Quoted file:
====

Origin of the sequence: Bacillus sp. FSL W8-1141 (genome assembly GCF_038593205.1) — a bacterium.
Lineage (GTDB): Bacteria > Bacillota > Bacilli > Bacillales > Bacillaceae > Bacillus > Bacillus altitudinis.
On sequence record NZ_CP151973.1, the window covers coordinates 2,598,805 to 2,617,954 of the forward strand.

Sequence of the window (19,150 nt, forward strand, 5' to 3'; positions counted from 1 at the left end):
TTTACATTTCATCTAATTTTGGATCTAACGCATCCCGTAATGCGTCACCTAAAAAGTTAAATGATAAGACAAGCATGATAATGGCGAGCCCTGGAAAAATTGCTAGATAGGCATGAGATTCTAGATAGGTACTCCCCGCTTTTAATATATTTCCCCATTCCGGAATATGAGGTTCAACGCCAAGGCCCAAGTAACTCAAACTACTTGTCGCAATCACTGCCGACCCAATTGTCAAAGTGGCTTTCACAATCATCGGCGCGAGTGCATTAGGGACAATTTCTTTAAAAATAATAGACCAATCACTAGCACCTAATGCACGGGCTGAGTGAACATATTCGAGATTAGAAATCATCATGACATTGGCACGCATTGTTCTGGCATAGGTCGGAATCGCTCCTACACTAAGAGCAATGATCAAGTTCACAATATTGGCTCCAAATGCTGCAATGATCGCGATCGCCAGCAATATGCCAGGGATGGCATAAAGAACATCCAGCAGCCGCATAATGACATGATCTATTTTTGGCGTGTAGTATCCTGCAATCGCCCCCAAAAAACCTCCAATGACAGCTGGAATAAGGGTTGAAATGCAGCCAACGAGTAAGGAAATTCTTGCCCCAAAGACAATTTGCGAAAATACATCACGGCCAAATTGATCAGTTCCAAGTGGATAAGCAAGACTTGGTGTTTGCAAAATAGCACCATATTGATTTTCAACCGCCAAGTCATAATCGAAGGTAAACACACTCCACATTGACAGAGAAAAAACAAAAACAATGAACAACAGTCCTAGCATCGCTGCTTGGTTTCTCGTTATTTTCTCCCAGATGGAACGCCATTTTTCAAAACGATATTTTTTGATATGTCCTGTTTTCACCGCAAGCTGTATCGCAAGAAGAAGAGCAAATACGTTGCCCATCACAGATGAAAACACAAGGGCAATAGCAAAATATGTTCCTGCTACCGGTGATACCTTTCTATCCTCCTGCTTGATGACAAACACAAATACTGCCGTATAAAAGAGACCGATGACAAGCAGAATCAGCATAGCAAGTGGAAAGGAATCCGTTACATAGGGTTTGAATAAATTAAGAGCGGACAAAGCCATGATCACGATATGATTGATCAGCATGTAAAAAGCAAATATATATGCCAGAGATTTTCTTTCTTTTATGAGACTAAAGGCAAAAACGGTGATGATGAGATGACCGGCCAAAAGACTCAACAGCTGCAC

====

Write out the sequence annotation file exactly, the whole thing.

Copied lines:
Origin of the sequence: Bacillus sp. FSL W8-1141 (genome assembly GCF_038593205.1) — a bacterium.
Lineage (GTDB): Bacteria > Bacillota > Bacilli > Bacillales > Bacillaceae > Bacillus > Bacillus altitudinis.
On sequence record NZ_CP151973.1, the window covers coordinates 2,598,805 to 2,617,954 of the forward strand.

Sequence of the window (19,150 nt, forward strand, 5' to 3'; positions counted from 1 at the left end):
TTTACATTTCATCTAATTTTGGATCTAACGCATCCCGTAATGCGTCACCTAAAAAGTTAAATGATAAGACAAGCATGATAATGGCGAGCCCTGGAAAAATTGCTAGATAGGCATGAGATTCTAGATAGGTACTCCCCGCTTTTAATATATTTCCCCATTCCGGAATATGAGGTTCAACGCCAAGGCCCAAGTAACTCAAACTACTTGTCGCAATCACTGCCGACCCAATTGTCAAAGTGGCTTTCACAATCATCGGCGCGAGTGCATTAGGGACAATTTCTTTAAAAATAATAGACCAATCACTAGCACCTAATGCACGGGCTGAGTGAACATATTCGAGATTAGAAATCATCATGACATTGGCACGCATTGTTCTGGCATAGGTCGGAATCGCTCCTACACTAAGAGCAATGATCAAGTTCACAATATTGGCTCCAAATGCTGCAATGATCGCGATCGCCAGCAATATGCCAGGGATGGCATAAAGAACATCCAGCAGCCGCATAATGACATGATCTATTTTTGGCGTGTAGTATCCTGCAATCGCCCCCAAAAAACCTCCAATGACAGCTGGAATAAGGGTTGAAATGCAGCCAACGAGTAAGGAAATTCTTGCCCCAAAGACAATTTGCGAAAATACATCACGGCCAAATTGATCAGTTCCAAGTGGATAAGCAAGACTTGGTGTTTGCAAAATAGCACCATATTGATTTTCAACCGCCAAGTCATAATCGAAGGTAAACACACTCCACATTGACAGAGAAAAAACAAAAACAATGAACAACAGTCCTAGCATCGCTGCTTGGTTTCTCGTTATTTTCTCCCAGATGGAACGCCATTTTTCAAAACGATATTTTTTGATATGTCCTGTTTTCACCGCAAGCTGTATCGCAAGAAGAAGAGCAAATACGTTGCCCATCACAGATGAAAACACAAGGGCAATAGCAAAATATGTTCCTGCTACCGGTGATACCTTTCTATCCTCCTGCTTGATGACAAACACAAATACTGCCGTATAAAAGAGACCGATGACAAGCAGAATCAGCATAGCAAGTGGAAAGGAATCCGTTACATAGGGTTTGAATAAATTAAGAGCGGACAAAGCCATGATCACGATATGATTGATCAGCATGTAAAAAGCAAATATATATGCCAGAGATTTTCTTTCTTTTATGAGACTAAAGGCAAAAACGGTGATGATGAGATGACCGGCCAAAAGACTCAACAGCTGCAC